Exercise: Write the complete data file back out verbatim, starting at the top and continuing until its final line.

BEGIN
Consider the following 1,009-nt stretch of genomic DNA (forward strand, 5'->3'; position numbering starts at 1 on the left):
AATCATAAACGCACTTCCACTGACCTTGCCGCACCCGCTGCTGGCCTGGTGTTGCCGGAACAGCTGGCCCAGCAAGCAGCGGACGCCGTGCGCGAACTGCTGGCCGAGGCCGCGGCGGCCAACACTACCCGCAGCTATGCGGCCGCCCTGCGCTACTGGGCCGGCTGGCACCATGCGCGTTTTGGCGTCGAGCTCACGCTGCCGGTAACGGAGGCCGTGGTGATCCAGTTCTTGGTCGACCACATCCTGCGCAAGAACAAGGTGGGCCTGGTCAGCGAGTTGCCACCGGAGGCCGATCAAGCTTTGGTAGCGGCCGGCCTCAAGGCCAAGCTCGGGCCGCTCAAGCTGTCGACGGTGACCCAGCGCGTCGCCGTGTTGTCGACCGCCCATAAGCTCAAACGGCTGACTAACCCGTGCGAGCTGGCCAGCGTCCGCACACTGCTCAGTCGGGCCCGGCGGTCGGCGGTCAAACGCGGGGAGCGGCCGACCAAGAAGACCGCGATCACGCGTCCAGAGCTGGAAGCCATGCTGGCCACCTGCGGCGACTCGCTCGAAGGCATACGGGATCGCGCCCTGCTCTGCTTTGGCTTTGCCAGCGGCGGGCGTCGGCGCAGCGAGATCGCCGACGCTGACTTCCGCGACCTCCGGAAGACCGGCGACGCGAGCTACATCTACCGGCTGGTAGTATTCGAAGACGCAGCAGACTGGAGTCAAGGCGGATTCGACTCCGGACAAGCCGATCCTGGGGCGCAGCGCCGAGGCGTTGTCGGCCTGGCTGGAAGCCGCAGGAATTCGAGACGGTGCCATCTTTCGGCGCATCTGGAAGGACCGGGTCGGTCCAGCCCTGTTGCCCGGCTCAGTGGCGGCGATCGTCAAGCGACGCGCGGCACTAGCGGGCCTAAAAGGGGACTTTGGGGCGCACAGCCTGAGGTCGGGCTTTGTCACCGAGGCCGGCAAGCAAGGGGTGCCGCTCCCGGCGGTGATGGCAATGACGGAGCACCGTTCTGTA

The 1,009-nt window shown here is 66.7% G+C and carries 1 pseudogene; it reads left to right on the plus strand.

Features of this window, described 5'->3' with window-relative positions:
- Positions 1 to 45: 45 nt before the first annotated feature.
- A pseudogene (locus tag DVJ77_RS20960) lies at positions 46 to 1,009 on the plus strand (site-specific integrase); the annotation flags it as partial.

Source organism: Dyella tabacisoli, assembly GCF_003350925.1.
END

Consider the following 1,009-nt stretch of genomic DNA (forward strand, 5'->3'; position numbering starts at 1 on the left):
AATCATAAACGCACTTCCACTGACCTTGCCGCACCCGCTGCTGGCCTGGTGTTGCCGGAACAGCTGGCCCAGCAAGCAGCGGACGCCGTGCGCGAACTGCTGGCCGAGGCCGCGGCGGCCAACACTACCCGCAGCTATGCGGCCGCCCTGCGCTACTGGGCCGGCTGGCACCATGCGCGTTTTGGCGTCGAGCTCACGCTGCCGGTAACGGAGGCCGTGGTGATCCAGTTCTTGGTCGACCACATCCTGCGCAAGAACAAGGTGGGCCTGGTCAGCGAGTTGCCACCGGAGGCCGATCAAGCTTTGGTAGCGGCCGGCCTCAAGGCCAAGCTCGGGCCGCTCAAGCTGTCGACGGTGACCCAGCGCGTCGCCGTGTTGTCGACCGCCCATAAGCTCAAACGGCTGACTAACCCGTGCGAGCTGGCCAGCGTCCGCACACTGCTCAGTCGGGCCCGGCGGTCGGCGGTCAAACGCGGGGAGCGGCCGACCAAGAAGACCGCGATCACGCGTCCAGAGCTGGAAGCCATGCTGGCCACCTGCGGCGACTCGCTCGAAGGCATACGGGATCGCGCCCTGCTCTGCTTTGGCTTTGCCAGCGGCGGGCGTCGGCGCAGCGAGATCGCCGACGCTGACTTCCGCGACCTCCGGAAGACCGGCGACGCGAGCTACATCTACCGGCTGGTAGTATTCGAAGACGCAGCAGACTGGAGTCAAGGCGGATTCGACTCCGGACAAGCCGATCCTGGGGCGCAGCGCCGAGGCGTTGTCGGCCTGGCTGGAAGCCGCAGGAATTCGAGACGGTGCCATCTTTCGGCGCATCTGGAAGGACCGGGTCGGTCCAGCCCTGTTGCCCGGCTCAGTGGCGGCGATCGTCAAGCGACGCGCGGCACTAGCGGGCCTAAAAGGGGACTTTGGGGCGCACAGCCTGAGGTCGGGCTTTGTCACCGAGGCCGGCAAGCAAGGGGTGCCGCTCCCGGCGGTGATGGCAATGACGGAGCACCGTTCTGTA

The 1,009-nt window shown here is 66.7% G+C and carries 1 pseudogene; it reads left to right on the plus strand.

Features of this window, described 5'->3' with window-relative positions:
- Positions 1 to 45: 45 nt before the first annotated feature.
- A pseudogene (locus tag DVJ77_RS20960) lies at positions 46 to 1,009 on the plus strand (site-specific integrase); the annotation flags it as partial.

Source organism: Dyella tabacisoli, assembly GCF_003350925.1.